Uppsala U and Swedish Institute of Space Physics Team with IBM To Study Space Weather
- By Dian Schaffhauser
Sweden's Uppsala University, IBM, and the Swedish Institute of Space Physics have announced a stream computing project to analyze massive volumes of information in real time to better understand "space weather." By using IBM InfoSphere Streams to analyze data from sensors that track high frequency radio waves, endless amounts of data can be captured and analyzed on the fly. InfoSphere Streams is new software derived from IBM Research project System S that enables large volumes of data to be analyzed in real time.
Over the next year, this project is expected to perform analytics on at least 6 GB of data per second, or 21,600 GB per hour--the equivalent of all the Web pages on the Internet, according to an IBM statement.
Scientists sample high frequency radio emissions from space to study and forecast "space weather" or the effect of plasma eruptions on the sun that reach the earth and adversely affect energy transmission over power lines, communications via radio and TV signals, airline and space travel, and satellites. The recent advent of new sensor technology and antennae arrays means that the amount of information collected by scientists surpassed the ability to analyze it.
"IBM InfoSphere Streams is opening up a whole new way of doing science, not only in this area, but any area of e-science where you have lots of data coming in from external sources and sensors, streaming at such high data rates you can't handle it with conventional technology," said Bo Thide, professor and head of research, Swedish Institute of Space Physics and director of LOIS Space Center in Sweden. "It has helped create a paradigm shift in the area of online observation of the earth, space, sun and atmosphere."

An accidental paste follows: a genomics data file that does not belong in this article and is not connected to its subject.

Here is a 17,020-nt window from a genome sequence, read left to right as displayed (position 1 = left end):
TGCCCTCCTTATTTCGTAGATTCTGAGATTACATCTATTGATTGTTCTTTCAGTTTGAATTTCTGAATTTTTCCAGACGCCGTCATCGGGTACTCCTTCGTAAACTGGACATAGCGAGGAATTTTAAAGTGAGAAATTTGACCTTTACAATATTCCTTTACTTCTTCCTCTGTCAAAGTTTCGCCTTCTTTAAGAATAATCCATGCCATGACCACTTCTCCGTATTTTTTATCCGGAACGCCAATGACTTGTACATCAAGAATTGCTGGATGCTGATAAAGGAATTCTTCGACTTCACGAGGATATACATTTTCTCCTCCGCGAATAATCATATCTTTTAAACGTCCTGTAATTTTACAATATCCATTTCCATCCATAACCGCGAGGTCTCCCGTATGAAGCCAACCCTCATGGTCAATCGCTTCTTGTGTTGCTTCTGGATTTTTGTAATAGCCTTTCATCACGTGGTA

Researchers at Uppsala U and the Swedish Institute of Space Physics worked with LOIS to develop a new type of tri-axial antenna that streams three-dimensional radio data from space, extracting a magnitude more physical information than any other type of antennae array before. Since researchers need to measure signals from space over large time spans, the raw data generated by even one antenna quickly becomes too large to handle or store.
"We've embarked upon an entirely new way of observing radio signals using digital sensors that produce enormous amounts of data," Thide said. "With this type of research, you have to be able to analyze as much data as possible on the fly. There is no way to even consider storing it. InfoSphere Streams is playing a pivotal role in this project. Without it, we could not possibly receive this volume of signals and handle them at such a high data rate because until now, there was not a structured, stable way of analyzing it."
The technology addresses this problem by analyzing and filtering the data the moment it streams in, helping researchers identify the critical fraction of a percent that is meaningful, while the rest is filtered out as noise. Using a visualization package, scientists can perform queries on the data stream to look closely at interesting events, allowing them not only to forecast, but to "nowcast" events just a few hours away. This will help predict, for example, if a magnetic storm on the sun will reach the earth in 18 to 24 hours.
The ultimate goal of the project at Uppsala U is to model and predict the behavior of the uppermost part of the earth's atmosphere and its reaction to events in surrounding space and on the sun. With an ability to predict how plasma clouds travel in space, new efforts can be made to minimize damage caused by energy bursts or make changes to sensitive satellites, power grids or communications systems.
Dian Schaffhauser is a writer who covers technology and business for a number of publications. Contact her at firstname.lastname@example.org.